Further investments in environment-friendly natural gas are essential to achieve energy equality for all parts of the world in a sustainable manner.
This is of particular significance as the global economy moves from under the shadow of the coronavirus pandemic, which has resulted in shortage of gas in Europe and Asia among other regions of the world.
Natural gas is the cleanest of fossil fuels and a cheap, abundant, and flexible source of energy.
According to the Doha-headquartered Gas Exporting Countries Forum, natural gas is on course to become the leading fossil fuel in the world by 2050, increasing its share from 23% today to 27% in the global energy mix.
At the recently-concluded Conference of Parties (COP26), several world leaders backed gas as the harbinger to their nations’ economic and sustainable development.
Natural gas, including LNG will continue to play a pivotal role in attaining Sustainable Development Goals, in particular SDG 7, as well as in mitigation of climate change in line with the Paris Agreement.
As an Observer to the United Nations Framework Convention on Climate Change (UNFCCC), the GECF had urged the international community in Glasgow to look to gas as the solution to achieve the right balance between post-Covid-19 economic and social requirements and environmental constraints.
At the 23rd Ministerial Meeting of the Gas Exporting Countries Forum (GECF), the GECF Members acknowledged that decarbonisation of economies should be approached with careful consideration to hasty acceleration of greening of economies lest the climate agenda turns into an energy crisis.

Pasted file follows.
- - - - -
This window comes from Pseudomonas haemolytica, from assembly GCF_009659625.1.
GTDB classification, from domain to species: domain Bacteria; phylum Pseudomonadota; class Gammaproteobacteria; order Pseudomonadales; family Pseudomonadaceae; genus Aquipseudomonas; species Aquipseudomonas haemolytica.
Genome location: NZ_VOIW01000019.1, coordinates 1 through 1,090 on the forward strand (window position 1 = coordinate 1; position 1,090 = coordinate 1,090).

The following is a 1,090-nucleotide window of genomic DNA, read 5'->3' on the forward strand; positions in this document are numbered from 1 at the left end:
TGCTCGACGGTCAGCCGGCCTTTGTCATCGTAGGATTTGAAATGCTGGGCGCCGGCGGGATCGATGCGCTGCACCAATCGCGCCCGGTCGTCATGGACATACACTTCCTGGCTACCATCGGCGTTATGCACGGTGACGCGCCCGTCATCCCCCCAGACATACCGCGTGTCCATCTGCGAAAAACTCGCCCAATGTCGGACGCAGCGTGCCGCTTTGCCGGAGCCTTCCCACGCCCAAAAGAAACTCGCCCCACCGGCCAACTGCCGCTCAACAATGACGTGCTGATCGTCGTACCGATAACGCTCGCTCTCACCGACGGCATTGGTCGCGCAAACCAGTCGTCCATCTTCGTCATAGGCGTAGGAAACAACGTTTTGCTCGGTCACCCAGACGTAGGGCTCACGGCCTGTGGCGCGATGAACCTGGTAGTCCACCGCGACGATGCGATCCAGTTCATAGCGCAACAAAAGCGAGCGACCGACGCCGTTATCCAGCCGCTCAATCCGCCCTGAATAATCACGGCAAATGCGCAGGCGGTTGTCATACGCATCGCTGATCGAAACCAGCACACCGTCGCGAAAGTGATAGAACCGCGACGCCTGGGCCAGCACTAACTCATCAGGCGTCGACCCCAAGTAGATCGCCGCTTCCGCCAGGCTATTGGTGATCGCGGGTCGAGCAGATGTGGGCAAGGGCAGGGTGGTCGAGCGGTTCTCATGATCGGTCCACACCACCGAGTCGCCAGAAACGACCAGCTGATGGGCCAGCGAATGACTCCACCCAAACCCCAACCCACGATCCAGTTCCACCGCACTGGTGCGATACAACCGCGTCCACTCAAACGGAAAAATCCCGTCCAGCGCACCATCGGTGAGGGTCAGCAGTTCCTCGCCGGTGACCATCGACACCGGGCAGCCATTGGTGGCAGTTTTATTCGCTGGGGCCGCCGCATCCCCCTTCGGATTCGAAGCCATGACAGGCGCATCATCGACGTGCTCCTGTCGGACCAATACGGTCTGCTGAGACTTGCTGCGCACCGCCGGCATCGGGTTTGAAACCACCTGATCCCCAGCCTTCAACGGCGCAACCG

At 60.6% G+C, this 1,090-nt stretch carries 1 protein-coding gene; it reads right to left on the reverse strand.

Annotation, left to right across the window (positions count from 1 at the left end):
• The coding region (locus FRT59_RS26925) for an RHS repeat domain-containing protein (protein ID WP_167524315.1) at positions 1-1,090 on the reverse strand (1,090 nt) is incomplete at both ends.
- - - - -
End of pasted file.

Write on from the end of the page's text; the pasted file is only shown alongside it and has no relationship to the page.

While noting that high gas prices are not in the interest of buyers or the sellers, the GECF Members reiterated the fundamental role of longterm gas contracts and the gas pricing based on oil/oil-products indexation to ensure stable investments in the development of natural gas resources.
GECF reiterated concerns in regards to unilateral restrictions on economic and energy cooperation and barriers to trade and investments in energy and energy-related goods that hinder robust recovery and mitigation of climate change.
The forum said it is fully prepared to engage in meaningful dialogue with natural gas and LNG consumers with a view to find ways to bolster the efficiency, stability, and transparency of the gas markets.
The recent developments prove that a balanced approach to all types of energy resources and maintaining reliable and economically viable baseload electricity generation with modern natural gas power stations are essential for energy security and proper functioning of the global energy market in the face of growing energy consumption.
With this in mind, GECF acknowledged that the decarbonisation of economies should be approached with careful consideration as hasty action may turn the climate agenda into an energy crisis.
Undoubtedly, reducing the carbon footprint of the energy sector will contribute significantly towards global economic and sustainable development.
Energy experts including GECF say the solution lies in the development of new advanced technologies in the gas industry to manage and mitigate emissions while ensuring energy systems resilience.
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